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Treehouseman
01-10-2014, 06:11 AM
Hi, kind of hypothetical question.

If an agency reader likes the MS, do they usually let the writer know the MS has gone up to be read by the actual agent? Or is that kind of progression kept on the down low rather than filling the writer with too much unwarranted optimism?

I'm kind of hoping a delayed response might be something exciting, though feel free to dash my dreams.

Medievalist
01-10-2014, 06:21 AM
It depends entirely on the agency, and the agent.

While you wait, you might want to read The Sobering Saga Of Myrtle the Manuscript. (http://www.sfwa.org/2009/06/the-sobering-saga-of-myrtle-the-manuscript/)

Treehouseman
01-10-2014, 06:26 AM
It depends entirely on the agency, and the agent.

While you wait, you might want to read The Sobering Saga Of Myrtle the Manuscript. (http://www.sfwa.org/2009/06/the-sobering-saga-of-myrtle-the-manuscript/)


Ha! A mystery is revealed ;-)

J.Reid
01-10-2014, 10:05 AM
Every agency is different. I generally do not keep queriers informed of interim steps. All it does is generate more emails, and does not provide the information the author really wants: "are you snagging this puppy or what"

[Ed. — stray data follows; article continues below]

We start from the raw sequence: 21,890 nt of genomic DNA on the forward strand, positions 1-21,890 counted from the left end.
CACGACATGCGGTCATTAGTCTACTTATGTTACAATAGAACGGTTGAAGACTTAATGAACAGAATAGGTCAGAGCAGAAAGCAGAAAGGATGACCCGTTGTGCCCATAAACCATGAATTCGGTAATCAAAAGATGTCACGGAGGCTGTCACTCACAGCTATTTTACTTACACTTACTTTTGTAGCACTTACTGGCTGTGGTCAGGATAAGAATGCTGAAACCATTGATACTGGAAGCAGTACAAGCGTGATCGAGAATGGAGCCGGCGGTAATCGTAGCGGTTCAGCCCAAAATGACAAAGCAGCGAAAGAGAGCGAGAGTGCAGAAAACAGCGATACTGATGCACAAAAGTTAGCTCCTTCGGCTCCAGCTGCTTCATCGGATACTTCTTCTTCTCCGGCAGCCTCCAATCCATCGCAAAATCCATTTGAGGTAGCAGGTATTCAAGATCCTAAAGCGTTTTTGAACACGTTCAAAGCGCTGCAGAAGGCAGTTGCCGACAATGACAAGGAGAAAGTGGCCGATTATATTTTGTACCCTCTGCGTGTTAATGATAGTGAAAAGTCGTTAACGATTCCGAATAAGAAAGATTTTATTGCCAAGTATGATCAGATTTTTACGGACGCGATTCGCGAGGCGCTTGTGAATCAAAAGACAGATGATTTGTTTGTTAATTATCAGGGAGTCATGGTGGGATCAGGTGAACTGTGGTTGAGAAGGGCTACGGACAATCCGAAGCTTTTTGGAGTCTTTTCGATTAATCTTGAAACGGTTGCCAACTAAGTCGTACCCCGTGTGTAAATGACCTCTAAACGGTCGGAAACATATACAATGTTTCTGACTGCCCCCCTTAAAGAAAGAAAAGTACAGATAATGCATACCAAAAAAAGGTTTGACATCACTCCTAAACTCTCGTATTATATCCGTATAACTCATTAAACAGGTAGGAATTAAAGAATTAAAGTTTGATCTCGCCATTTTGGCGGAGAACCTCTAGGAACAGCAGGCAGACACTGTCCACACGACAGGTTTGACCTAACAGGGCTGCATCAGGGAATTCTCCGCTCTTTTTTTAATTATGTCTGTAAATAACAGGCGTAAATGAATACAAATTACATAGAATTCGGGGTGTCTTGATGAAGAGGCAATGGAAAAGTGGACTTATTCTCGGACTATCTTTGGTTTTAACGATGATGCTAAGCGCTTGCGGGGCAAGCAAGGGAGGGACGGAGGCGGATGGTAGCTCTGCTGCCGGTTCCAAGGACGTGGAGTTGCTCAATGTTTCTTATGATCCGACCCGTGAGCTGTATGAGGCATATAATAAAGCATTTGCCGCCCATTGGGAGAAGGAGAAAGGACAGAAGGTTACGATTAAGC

Debbie V
01-13-2014, 10:59 PM
I've never heard of a writer receiving notice of an intermediate step. It could happen; but, as J. Reid says, it wouldn't serve any purpose. The answer will still be yes, no, or please revise this and get back to me.

Putputt
01-13-2014, 11:08 PM
Out of over forty queries sent out, I received just one e-mail from an agent's assistant telling me the agent would read my first pages (included in the query). I looked at that message and went, "Bwuh? Okay...?"

waylander
01-14-2014, 01:21 AM
I'm kind of hoping a delayed response might be something exciting, though feel free to dash my dreams.